The psychology of going up a mountain

CC BY-NC Graham Chastney

I’ve felt a weird form of unease over the last few days. While I’m used to the type of anxiety I get preceding, during, and after a migraine, this was different. It was a contributing factor in my decision yesterday to refocus my energies and withdraw from some projects.

I’m a pretty self-reflective person, managing to decouple myself from negative emotions and reflect upon them to understand the causes. This morning, I woke up early and walked to the station to catch my train to London, and I think I discovered the cause of this unease.

On Friday and Saturday I’m heading to the Lake District for the first two of 20 ‘Quality Mountain Days’ (QMDs) I need to get in before starting my Mountain Leader award. For it to count as a QMD, I need to do the following:

In terms of experience, the quality of a mountain day lies in such things as the conditions experienced both overhead and underfoot, the exploration of new areas, the terrain covered and the physical and mental challenge. Such days make a positive contribution towards a person’s development and maturity as an all round mountaineer.

Usually some or all of these criteria would be fulfilled:

  • the individual takes part in the planning and leadership
  • navigation skills are required away from marked paths
  • experience must be in terrain and weather comparable to that found in UK and Irish hills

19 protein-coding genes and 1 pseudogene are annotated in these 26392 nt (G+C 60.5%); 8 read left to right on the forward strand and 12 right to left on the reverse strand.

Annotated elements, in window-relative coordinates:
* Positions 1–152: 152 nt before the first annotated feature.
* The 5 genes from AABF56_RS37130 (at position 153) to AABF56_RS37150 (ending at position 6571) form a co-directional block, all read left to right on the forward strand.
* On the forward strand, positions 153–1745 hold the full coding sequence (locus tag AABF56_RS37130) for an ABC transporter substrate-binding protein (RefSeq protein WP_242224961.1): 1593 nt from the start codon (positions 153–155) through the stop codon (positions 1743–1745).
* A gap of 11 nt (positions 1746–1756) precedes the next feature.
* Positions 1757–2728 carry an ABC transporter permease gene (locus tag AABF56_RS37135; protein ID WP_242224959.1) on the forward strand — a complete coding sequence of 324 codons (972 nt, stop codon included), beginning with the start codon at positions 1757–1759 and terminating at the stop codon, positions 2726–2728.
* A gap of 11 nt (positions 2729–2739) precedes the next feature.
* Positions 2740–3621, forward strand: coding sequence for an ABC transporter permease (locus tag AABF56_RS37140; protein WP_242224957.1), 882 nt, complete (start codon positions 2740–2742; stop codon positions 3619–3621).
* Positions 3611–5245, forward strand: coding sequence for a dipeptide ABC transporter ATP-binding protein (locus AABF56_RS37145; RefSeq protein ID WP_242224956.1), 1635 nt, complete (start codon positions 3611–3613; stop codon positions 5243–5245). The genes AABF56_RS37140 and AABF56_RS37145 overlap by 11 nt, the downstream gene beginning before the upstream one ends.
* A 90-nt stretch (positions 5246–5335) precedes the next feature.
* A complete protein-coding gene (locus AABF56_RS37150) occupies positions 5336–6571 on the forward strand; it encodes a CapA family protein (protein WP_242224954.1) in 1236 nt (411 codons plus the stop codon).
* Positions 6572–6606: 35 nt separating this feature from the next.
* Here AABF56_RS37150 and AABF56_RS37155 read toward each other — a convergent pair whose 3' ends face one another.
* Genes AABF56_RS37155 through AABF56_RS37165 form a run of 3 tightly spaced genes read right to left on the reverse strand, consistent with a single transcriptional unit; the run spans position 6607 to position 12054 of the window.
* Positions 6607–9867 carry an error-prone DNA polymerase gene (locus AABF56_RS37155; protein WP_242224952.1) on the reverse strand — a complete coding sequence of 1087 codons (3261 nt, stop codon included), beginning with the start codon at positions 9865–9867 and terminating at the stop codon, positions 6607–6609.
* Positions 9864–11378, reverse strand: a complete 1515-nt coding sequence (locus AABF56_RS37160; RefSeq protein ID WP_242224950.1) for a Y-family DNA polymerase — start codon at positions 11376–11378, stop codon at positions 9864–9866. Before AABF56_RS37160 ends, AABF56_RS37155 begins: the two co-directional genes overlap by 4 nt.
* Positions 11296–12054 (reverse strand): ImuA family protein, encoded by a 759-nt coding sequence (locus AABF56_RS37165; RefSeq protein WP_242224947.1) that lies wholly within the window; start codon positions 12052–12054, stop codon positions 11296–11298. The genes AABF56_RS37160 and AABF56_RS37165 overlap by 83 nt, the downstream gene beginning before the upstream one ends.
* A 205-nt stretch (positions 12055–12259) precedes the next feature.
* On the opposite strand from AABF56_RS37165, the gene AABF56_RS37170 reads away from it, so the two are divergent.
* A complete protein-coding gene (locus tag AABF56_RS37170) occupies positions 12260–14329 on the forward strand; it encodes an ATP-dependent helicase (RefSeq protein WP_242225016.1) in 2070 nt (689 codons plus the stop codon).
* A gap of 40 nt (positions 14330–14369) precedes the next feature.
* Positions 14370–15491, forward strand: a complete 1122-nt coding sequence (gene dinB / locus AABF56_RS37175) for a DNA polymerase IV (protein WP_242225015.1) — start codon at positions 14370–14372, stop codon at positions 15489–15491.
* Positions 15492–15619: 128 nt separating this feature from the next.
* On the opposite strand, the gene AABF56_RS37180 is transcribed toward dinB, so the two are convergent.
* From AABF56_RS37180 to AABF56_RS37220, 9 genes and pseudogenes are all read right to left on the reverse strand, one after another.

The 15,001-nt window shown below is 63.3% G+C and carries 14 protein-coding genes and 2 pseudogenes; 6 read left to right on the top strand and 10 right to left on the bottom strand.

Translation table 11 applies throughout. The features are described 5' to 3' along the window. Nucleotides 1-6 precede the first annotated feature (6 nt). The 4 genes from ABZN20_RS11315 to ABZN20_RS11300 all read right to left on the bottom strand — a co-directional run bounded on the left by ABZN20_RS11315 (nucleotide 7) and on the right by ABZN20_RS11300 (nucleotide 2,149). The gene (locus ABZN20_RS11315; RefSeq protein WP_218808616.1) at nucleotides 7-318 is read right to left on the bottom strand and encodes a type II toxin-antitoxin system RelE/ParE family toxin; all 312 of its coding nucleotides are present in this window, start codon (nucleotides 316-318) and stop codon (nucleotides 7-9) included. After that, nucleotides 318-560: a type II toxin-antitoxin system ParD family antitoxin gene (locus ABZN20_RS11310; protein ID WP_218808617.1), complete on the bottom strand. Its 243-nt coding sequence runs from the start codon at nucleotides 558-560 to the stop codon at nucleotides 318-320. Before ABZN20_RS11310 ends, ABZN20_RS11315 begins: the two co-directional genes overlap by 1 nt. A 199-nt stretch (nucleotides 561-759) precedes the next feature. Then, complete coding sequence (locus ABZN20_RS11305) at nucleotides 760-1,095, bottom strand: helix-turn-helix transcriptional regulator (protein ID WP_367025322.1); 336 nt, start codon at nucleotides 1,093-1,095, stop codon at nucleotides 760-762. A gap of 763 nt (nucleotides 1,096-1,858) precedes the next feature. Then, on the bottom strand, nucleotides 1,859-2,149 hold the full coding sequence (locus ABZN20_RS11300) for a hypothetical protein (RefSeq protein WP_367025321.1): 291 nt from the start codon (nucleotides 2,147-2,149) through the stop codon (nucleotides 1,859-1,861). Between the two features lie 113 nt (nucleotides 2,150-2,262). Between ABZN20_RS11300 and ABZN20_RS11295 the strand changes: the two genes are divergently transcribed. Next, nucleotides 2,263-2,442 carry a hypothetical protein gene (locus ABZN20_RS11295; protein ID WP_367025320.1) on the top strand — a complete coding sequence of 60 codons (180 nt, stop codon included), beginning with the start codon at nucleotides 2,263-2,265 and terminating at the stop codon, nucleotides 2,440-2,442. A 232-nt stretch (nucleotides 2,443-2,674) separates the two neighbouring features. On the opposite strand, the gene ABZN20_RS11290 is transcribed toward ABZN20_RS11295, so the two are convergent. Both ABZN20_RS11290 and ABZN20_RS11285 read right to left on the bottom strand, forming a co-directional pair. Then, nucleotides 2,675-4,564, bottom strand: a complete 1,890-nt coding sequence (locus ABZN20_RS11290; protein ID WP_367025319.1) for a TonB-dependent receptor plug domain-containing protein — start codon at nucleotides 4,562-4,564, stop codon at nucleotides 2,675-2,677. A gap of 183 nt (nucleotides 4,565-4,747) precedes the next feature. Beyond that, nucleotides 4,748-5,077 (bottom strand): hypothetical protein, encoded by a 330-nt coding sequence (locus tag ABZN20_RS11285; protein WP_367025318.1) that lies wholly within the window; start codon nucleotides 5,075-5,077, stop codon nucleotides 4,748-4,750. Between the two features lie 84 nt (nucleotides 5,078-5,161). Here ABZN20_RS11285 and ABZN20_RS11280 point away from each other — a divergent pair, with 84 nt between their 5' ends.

• knowledge is increased and skills practised
  • attention is paid to safety
  • five hours or more journey time
  • adverse conditions may be encountered

The weather is forecast to be pretty bad this weekend and, up a mountain that’s likely to be even worse. I’m purposely putting myself at the limits of my knowledge and experience in order to learn something new. 

In addition, after some introspection I’ve realised that I’m uneasy about spending so much time by myself. I’m used to walking with other people rather than by myself, and when I’m away ‘by myself’ on business trips I am, of course, surrounded by either colleagues or clients. The only times I’ve been by myself in the past have been psychologically bleak.

So I’m treating this as an opportunity for personal growth. There’s lots of metaphors to be had from literally choosing my own course and single-mindedly reaching a goal. During the 10+ hours I’ll be out in the elements I’ll be able to think all kinds of big, expansive thoughts. I’m both looking forward to that and feeling some trepadation what I’ll come down that mountain having thought and resolved to do.

Image CC BY-NC Graham Chastney